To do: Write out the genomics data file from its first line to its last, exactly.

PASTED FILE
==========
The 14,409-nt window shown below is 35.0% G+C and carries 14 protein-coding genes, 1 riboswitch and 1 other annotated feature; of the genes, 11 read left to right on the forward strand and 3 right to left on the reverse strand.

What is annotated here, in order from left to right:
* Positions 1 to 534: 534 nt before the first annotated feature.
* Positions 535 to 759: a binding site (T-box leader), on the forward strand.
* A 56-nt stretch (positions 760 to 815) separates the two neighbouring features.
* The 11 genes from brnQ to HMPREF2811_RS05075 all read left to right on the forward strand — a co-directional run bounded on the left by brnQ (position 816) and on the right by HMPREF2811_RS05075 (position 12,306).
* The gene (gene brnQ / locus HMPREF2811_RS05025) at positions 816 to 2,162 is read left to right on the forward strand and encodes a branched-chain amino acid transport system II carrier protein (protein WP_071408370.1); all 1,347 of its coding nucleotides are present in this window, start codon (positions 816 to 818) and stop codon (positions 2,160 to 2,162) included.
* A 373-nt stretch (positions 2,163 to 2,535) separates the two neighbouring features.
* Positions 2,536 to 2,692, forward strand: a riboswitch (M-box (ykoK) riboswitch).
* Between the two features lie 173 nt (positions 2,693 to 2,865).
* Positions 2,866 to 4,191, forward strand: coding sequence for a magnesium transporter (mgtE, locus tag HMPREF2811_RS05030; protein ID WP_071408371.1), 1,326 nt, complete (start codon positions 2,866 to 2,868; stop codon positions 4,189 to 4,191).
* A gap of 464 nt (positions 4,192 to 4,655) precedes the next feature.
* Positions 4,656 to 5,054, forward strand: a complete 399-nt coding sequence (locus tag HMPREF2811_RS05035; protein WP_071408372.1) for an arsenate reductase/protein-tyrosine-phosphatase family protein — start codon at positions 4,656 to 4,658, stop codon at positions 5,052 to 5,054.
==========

The 14,409-nt window shown below is 35.0% G+C and carries 14 protein-coding genes, 1 riboswitch and 1 other annotated feature; of the genes, 11 read left to right on the forward strand and 3 right to left on the reverse strand.

What is annotated here, in order from left to right:
* Positions 1 to 534: 534 nt before the first annotated feature.
* Positions 535 to 759: a binding site (T-box leader), on the forward strand.
* A 56-nt stretch (positions 760 to 815) separates the two neighbouring features.
* The 11 genes from brnQ to HMPREF2811_RS05075 all read left to right on the forward strand — a co-directional run bounded on the left by brnQ (position 816) and on the right by HMPREF2811_RS05075 (position 12,306).
* The gene (gene brnQ / locus HMPREF2811_RS05025) at positions 816 to 2,162 is read left to right on the forward strand and encodes a branched-chain amino acid transport system II carrier protein (protein WP_071408370.1); all 1,347 of its coding nucleotides are present in this window, start codon (positions 816 to 818) and stop codon (positions 2,160 to 2,162) included.
* A 373-nt stretch (positions 2,163 to 2,535) separates the two neighbouring features.
* Positions 2,536 to 2,692, forward strand: a riboswitch (M-box (ykoK) riboswitch).
* Between the two features lie 173 nt (positions 2,693 to 2,865).
* Positions 2,866 to 4,191, forward strand: coding sequence for a magnesium transporter (mgtE, locus tag HMPREF2811_RS05030; protein ID WP_071408371.1), 1,326 nt, complete (start codon positions 2,866 to 2,868; stop codon positions 4,189 to 4,191).
* A gap of 464 nt (positions 4,192 to 4,655) precedes the next feature.
* Positions 4,656 to 5,054, forward strand: a complete 399-nt coding sequence (locus tag HMPREF2811_RS05035; protein WP_071408372.1) for an arsenate reductase/protein-tyrosine-phosphatase family protein — start codon at positions 4,656 to 4,658, stop codon at positions 5,052 to 5,054.